Rogers network claim put on hold

A court in British Columbia has ruled that Rogers Communications Inc.(TSX:RCI.B) cannot continue to claim it has “Canada’s Most Reliable” wireless network without qualification, a move that comes as competition in the cellphone market becomes even fiercer with the advent of the holiday season.

A court in British Columbia has ruled that Rogers Communications Inc.(TSX:RCI.B) cannot continue to claim it has “Canada’s Most Reliable” wireless network without qualification, a move that comes as competition in the cellphone market becomes even fiercer with the advent of the holiday season.

Tuesday’s ruling is largely a victory for Telus Corp. (TSX:T), which asked the court to prevent Rogers from continuing to make the long-standing claim, arguing that Telus and Bell Canada (TSX:BCE) network upgrades earlier this month made it impossible for Rogers to claim superiority.

B.C. Supreme Court Justice Christopher Grauer said in his ruling that he agreed with Telus’ argument that Rogers couldn’t make the claim based on information that has become outdated.

“Rogers must, on the evidence, be taken to know that its representation that it has Canada’s most reliable network is based on a comparison that is no longer valid,” Grauer said.

“Given the proximity of these proceedings to the pre-Christmas buying season, and the fierce nature of the competition in this highly profitable market, the commercial importance of this application is not inconsiderable.”

But the interim injunction will not have immediate effect as the court works out the precise terms.

Grauer questioned whether Telus’ request went beyond what is necessary and wanted to make the scope of the limitation on Rogers as narrow as possible.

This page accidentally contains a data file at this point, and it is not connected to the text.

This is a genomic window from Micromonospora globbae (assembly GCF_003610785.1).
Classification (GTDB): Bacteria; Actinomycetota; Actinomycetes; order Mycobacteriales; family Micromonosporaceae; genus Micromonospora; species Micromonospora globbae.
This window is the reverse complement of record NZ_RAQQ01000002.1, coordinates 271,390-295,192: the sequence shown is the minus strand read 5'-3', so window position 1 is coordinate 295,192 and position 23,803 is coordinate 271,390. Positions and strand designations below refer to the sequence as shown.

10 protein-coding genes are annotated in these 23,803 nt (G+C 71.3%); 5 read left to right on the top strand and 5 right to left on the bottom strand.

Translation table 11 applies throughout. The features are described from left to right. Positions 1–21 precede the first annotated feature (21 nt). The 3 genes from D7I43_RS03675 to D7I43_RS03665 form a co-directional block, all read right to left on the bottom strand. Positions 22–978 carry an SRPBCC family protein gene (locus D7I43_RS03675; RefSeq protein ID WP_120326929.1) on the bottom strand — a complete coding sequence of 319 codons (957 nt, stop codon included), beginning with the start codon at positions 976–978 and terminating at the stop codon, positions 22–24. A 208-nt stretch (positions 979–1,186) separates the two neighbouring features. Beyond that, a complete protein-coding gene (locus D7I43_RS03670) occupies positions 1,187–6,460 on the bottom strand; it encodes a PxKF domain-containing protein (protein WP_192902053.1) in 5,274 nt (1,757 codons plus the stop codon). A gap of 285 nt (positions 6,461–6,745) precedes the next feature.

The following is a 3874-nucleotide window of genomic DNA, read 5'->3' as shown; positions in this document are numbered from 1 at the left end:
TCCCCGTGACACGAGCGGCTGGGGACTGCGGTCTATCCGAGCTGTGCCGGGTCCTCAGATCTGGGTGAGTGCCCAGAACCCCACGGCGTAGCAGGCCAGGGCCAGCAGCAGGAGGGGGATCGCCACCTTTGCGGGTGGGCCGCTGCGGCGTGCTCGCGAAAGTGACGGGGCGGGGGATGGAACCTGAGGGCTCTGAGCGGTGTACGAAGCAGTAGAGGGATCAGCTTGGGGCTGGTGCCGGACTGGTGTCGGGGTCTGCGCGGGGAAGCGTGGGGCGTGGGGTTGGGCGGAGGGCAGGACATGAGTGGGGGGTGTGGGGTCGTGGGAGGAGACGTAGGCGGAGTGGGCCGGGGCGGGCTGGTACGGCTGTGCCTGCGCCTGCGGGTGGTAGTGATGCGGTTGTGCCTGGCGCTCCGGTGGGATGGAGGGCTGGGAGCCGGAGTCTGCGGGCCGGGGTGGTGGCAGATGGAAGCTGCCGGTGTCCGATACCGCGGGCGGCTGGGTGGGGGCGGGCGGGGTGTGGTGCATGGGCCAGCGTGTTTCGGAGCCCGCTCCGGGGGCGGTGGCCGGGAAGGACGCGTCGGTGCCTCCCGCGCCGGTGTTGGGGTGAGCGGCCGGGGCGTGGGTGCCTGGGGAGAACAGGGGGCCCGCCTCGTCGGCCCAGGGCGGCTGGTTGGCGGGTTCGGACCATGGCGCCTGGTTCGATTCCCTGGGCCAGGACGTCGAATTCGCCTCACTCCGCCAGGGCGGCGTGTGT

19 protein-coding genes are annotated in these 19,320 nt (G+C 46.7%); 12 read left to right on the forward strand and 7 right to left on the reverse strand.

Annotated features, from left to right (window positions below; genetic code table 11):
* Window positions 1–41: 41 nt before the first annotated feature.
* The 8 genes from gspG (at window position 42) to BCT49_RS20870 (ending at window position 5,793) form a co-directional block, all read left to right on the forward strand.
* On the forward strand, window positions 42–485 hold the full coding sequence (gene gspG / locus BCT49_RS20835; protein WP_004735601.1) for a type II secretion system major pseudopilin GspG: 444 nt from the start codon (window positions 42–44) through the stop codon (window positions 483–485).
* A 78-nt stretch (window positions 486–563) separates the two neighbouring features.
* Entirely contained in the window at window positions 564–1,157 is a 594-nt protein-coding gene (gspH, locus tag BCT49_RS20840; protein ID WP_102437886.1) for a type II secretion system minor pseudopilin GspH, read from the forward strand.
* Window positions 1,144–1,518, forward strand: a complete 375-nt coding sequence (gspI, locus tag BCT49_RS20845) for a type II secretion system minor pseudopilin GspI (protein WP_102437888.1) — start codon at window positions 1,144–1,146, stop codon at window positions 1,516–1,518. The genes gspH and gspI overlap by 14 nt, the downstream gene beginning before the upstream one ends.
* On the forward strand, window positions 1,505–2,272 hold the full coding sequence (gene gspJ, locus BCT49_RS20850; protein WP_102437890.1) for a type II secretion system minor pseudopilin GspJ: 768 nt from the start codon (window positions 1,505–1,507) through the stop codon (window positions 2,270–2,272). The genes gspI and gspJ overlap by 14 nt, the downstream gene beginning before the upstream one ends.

Grauer also said Rogers should have a reasonable amount of time to bring its advertising into compliance. He ordered the parties to work on the wording for a court order and reappear Friday.

Telus spokesman Shawn Hall said the company suffers damages each day the ads circulate.

“This is a hotly competitive industry,” he said. “And this is the biggest time of the year for us coming into Christmas, so it is critical that Rogers remove false, misleading and harmful claims from their advertising immediately.”

Rogers argued Bell and Telus would gain a competitive advantage if it has to change its advertising strategy now. It will appeal the decision.

“We are perplexed by the decision. We continue to believe that our network reliability claim is valid,” it said.

Telus also sought an injunction against Rogers claim to Canada’s fastest network, but Grauer adjourned the application, noting that beginning Nov. 2, Rogers abandoned the claim and has made efforts to ensure the phrase is no longer used.

Carmi Levy, a telecom analyst at AR Communications Inc. said the timing of the lawsuit, as well as the appeal to delay the injunction, are not coincidental.

“All the wireless carriers are approaching the all critical holiday season and so what they’re doing is positioning themselves for the biggest possible marketing push in advance of the most important buying period of the year.”

Levy said the Rogers appeal is about getting out of the suit with the least amount of embarrassment possible, adding he finds it hard to believe they don’t have a contingency campaign lined up for the holiday season.

“Reliability and speed are only two aspects of the wireless ownership experience. It serves all parties best to put this rather trivial dispute behind them, so they can focus on the things that matter most to Canadian consumers.”

Ultimately, he added, the dispute is a good indicator that competition is healthy between Canada’s cellphone players.

“Even if it seems trivial in some ways it’s a good sign for Canadian consumers because it means the status quo is a thing of the past,” he said.

Rogers shares were down seven cents at $32.03, while Telus shares were down 19 cents at $34.61 Tuesday on the Toronto Stock Exchange.

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